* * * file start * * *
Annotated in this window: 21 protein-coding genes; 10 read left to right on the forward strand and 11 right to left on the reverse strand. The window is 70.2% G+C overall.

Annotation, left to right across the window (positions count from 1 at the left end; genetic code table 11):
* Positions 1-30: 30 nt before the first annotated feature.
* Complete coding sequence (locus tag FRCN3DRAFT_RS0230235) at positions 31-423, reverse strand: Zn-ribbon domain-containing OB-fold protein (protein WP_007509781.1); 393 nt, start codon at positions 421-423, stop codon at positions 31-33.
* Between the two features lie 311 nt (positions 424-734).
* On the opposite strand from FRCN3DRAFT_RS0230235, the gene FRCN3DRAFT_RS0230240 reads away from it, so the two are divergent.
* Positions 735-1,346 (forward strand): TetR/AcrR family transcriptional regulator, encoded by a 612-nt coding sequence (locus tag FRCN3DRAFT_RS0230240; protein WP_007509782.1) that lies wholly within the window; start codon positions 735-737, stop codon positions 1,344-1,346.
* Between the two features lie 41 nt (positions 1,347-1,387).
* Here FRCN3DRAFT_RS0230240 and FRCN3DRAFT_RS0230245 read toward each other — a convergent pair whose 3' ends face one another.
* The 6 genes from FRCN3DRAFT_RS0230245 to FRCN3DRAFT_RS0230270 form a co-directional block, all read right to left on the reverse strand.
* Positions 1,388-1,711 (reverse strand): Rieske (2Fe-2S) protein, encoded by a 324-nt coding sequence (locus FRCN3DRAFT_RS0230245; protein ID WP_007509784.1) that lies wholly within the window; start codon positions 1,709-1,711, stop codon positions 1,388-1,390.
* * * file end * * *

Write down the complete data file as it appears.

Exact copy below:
Annotated in this window: 21 protein-coding genes; 10 read left to right on the forward strand and 11 right to left on the reverse strand. The window is 70.2% G+C overall.

Annotation, left to right across the window (positions count from 1 at the left end; genetic code table 11):
* Positions 1-30: 30 nt before the first annotated feature.
* Complete coding sequence (locus tag FRCN3DRAFT_RS0230235) at positions 31-423, reverse strand: Zn-ribbon domain-containing OB-fold protein (protein WP_007509781.1); 393 nt, start codon at positions 421-423, stop codon at positions 31-33.
* Between the two features lie 311 nt (positions 424-734).
* On the opposite strand from FRCN3DRAFT_RS0230235, the gene FRCN3DRAFT_RS0230240 reads away from it, so the two are divergent.
* Positions 735-1,346 (forward strand): TetR/AcrR family transcriptional regulator, encoded by a 612-nt coding sequence (locus tag FRCN3DRAFT_RS0230240; protein WP_007509782.1) that lies wholly within the window; start codon positions 735-737, stop codon positions 1,344-1,346.
* Between the two features lie 41 nt (positions 1,347-1,387).
* Here FRCN3DRAFT_RS0230240 and FRCN3DRAFT_RS0230245 read toward each other — a convergent pair whose 3' ends face one another.
* The 6 genes from FRCN3DRAFT_RS0230245 to FRCN3DRAFT_RS0230270 form a co-directional block, all read right to left on the reverse strand.
* Positions 1,388-1,711 (reverse strand): Rieske (2Fe-2S) protein, encoded by a 324-nt coding sequence (locus FRCN3DRAFT_RS0230245; protein ID WP_007509784.1) that lies wholly within the window; start codon positions 1,709-1,711, stop codon positions 1,388-1,390.